ESFAHAN, IRAN (ANS) -- There is a relentless and daily increase of pressure and restrictions against the members and elders of Esfahan's Apostolic churches.

Bishop Marshal and St. Paul church members
According to the Farsi Christian News Network (FCNN), it is now months since the forced establishment of agents as supervisors and enforcers in churches across the city.

FCNN said they are openly interfering in the daily operation of the churches, to better enforce the will of the Islamic Regime.

FCNN said these agents interfere in every aspect of the churches' daily life. The agents constantly interfere in conversations, actively frightening people away from the church. Church elders are threatened, and ordered not to converse with non-Christians. They are told to ignore people if addressed by a Muslim.

According to FCNN these agents, appointed by the Islamic Revolutionary Guards, are constantly trying to turn away visitors away with dire warnings of what could happen if they show up again or try to contact the church in anyway. Even older members' children are frequently threatened, and often forbidden to attend the church services.

In the Apostolic Churches, FCNN reported, someone insisting he be addressed as "Mr. Mazaheri," and claiming to be a retired teacher, has been placed as the church affairs supervisor.
FCNN said, "His job solely consists of spreading false rumour, trying to cause dissent and disputes among the believers, and generally to enforcing the whim of the religious authorities."
According to reports received by FCNN, the Intelligence arm of the Islamic Revolutionary Guards has installed listening devices in a hospital adjacent to the church of St. Luke in Esfahan. The aim is reportedly to better control church members and visitors. The same scenario is also occurring in a school adjacent to the Church of St. Paul Esfahan.

FCNN said, "Islamic authorities have never shied away from exploiting civilians and structures for military use, or to spy on their own citizens. Indeed it is considered something of a scoop, and fondly referred to by high and low of the Islamic Regime."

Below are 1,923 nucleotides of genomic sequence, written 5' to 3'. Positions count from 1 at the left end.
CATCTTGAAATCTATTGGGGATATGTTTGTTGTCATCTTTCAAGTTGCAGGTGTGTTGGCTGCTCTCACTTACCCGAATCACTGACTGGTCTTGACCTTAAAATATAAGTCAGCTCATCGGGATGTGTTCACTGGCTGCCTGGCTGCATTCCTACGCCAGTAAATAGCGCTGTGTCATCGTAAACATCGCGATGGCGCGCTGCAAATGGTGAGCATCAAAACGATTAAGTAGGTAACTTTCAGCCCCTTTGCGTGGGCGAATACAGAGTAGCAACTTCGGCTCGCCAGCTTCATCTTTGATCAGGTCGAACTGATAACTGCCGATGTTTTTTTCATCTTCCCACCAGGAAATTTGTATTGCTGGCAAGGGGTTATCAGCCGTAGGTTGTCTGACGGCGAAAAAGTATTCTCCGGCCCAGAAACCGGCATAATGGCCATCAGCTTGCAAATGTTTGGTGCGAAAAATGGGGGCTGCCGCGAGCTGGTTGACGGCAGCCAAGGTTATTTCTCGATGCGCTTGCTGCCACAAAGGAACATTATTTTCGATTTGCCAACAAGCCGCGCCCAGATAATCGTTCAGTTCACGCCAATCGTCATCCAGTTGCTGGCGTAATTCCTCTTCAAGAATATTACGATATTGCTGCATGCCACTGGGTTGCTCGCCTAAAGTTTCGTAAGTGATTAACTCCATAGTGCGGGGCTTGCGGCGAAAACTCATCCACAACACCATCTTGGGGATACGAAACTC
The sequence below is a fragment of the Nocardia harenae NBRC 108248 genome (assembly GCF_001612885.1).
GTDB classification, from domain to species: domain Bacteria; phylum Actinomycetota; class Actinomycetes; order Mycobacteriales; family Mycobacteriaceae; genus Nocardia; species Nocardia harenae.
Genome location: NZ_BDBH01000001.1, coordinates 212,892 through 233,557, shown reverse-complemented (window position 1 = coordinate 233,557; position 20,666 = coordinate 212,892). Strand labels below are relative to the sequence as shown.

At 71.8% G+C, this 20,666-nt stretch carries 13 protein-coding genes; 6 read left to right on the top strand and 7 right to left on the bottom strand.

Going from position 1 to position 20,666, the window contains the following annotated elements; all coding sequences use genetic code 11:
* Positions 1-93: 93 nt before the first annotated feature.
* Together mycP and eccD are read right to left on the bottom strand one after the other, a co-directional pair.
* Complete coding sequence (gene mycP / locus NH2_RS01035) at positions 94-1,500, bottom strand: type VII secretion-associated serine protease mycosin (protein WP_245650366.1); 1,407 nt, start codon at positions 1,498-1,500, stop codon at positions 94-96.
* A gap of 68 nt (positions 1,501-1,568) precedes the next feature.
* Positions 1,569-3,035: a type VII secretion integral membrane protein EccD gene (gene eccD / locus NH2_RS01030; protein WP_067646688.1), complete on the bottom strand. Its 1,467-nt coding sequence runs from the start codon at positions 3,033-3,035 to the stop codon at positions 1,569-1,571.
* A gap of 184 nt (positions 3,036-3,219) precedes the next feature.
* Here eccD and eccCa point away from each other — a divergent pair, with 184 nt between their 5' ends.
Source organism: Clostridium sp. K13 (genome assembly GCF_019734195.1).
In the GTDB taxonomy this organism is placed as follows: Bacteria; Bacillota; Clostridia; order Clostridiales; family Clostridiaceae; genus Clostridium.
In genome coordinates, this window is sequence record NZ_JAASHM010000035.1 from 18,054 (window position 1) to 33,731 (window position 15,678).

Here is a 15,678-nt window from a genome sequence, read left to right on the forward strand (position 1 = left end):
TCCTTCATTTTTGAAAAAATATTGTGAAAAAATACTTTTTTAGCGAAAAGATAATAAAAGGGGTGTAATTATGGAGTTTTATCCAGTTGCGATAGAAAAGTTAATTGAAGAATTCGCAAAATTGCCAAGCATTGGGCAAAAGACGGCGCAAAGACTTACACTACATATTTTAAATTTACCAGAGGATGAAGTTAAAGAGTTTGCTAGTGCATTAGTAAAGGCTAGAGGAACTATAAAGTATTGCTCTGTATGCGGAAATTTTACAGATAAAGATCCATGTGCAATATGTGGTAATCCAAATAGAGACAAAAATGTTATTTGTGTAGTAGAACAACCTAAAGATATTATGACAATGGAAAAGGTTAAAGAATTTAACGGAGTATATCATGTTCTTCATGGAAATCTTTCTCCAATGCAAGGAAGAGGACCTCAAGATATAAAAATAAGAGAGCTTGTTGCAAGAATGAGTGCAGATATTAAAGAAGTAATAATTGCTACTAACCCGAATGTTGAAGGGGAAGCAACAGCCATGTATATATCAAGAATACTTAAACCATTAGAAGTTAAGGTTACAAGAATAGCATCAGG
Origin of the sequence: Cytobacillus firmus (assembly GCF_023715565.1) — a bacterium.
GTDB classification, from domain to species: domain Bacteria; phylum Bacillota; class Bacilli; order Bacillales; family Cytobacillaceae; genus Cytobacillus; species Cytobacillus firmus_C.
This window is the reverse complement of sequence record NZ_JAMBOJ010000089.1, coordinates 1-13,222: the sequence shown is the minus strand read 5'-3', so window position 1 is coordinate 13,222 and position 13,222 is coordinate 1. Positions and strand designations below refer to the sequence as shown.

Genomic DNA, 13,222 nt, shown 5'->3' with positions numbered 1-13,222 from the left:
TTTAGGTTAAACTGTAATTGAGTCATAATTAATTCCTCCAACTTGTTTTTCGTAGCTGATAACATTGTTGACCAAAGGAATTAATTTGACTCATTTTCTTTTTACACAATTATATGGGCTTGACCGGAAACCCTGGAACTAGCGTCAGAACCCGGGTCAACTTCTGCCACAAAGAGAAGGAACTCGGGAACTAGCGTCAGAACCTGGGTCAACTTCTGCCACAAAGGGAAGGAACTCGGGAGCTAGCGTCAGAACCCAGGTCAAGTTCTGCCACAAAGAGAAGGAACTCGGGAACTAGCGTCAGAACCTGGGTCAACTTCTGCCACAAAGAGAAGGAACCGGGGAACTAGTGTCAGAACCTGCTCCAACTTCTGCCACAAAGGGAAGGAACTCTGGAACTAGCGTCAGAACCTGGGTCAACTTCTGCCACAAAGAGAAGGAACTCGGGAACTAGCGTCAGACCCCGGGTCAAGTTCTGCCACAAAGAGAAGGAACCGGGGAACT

FCNN said Pastor "Sharifian" of St. Luke's Church was ordered by the in-house Islamic agent to provide telephone and mobile numbers, addresses, and photocopies of ID cards of everyone who enters the church.

FCNN added, "Every single one has since been under surveillance at one time or another, called in for interrogations, and warned in no uncertain terms about his or her future should they to continue their association with the church or Christianity."

FCNN concluded, "By covert spying or blatant intimidation, the Islamic Regime does its very best to cause a breakdown of religious atmosphere in the church and force a collapse from within, finally to bring about the long standing dream of the mullahs and force the closure of churches in Esfahan after centuries of active presence."

Thursday, October 4, 2012

Iranian lawyer imprisoned, sentenced to 9 years in Evin

Iran (MNN) ― Human rights watchdog Amnesty International is demanding freedom for lawyer Mohammad Ali Dadkhah. He's currently detained in Tehran's notorious Evin prison, sentenced to nine years of imprisonment.

"I was in a court in Tehran defending one of my clients--a jailed political activist on death row," Dadkhah told theGuardian, a UK news service, "when the judge told me that my own sentence has been approved and I will be shortly summoned to jail to serve the 9-year sentence."

It's not the first time he's been behind the bars of Evin. In 2009, Dadkhah was tortured and held in solitary confinement for the majority of his 74-day incarceration.

Ask the Lord to protect Mohammad Ali Dadkhah. Pray that the charges against him would be dropped.
"I have been convicted of acting against the national security, spreading propaganda against the regime, and keeping banned books at home," he said.

He was also banned from practicing law for the next decade. A co-founder of the Centre for Human Rights Defenders (CHRD), Dadkhah was convicted in July 2011 of charges that included "membership of an association [the CHRD] seeking the soft overthrow of the government" and "spreading propaganda against the system through interviews with foreign media." The CHRD was forcibly closed in 2008 by Iranian authorities.

Dadkhah is the fourth CHRD member to be imprisoned within the last 18 months.

"He should never have been put on trial for his legitimate human rights activities," said Ann Harrison, Deputy Middle East and North Africa Program Director at Amnesty International.

"The Iranian authorities must overturn his conviction and sentence, and release him immediately and unconditionally."

Dadkhah has defended the rights of many high-profile clients, including Pastor Youcef Nadarkhani who faced apostasy charges and a potential death sentence. With the help of Dadkhah and international pressure, Nadarkhani's case was dropped, and he returned to his family last month.

"Mohammad Ali Dadkhah and other human rights defenders should be encouraged and supported in their lawful and important work instead of being persecuted for their activism," Harrison continued.

The World Organization Against Torture (OMCT) also condemned the sentencing of Dadkhah and Iran's continual harassment of CHRD members.

"The authorities in Iran are doing their utmost to stifle human rights defenders by imposing heavy sentences of imprisonment, exile, and ban on professional practice," said Gerald Staberock, OMCT secretary general.
"All this is aimed at intimidating the whole society into a deadly silence."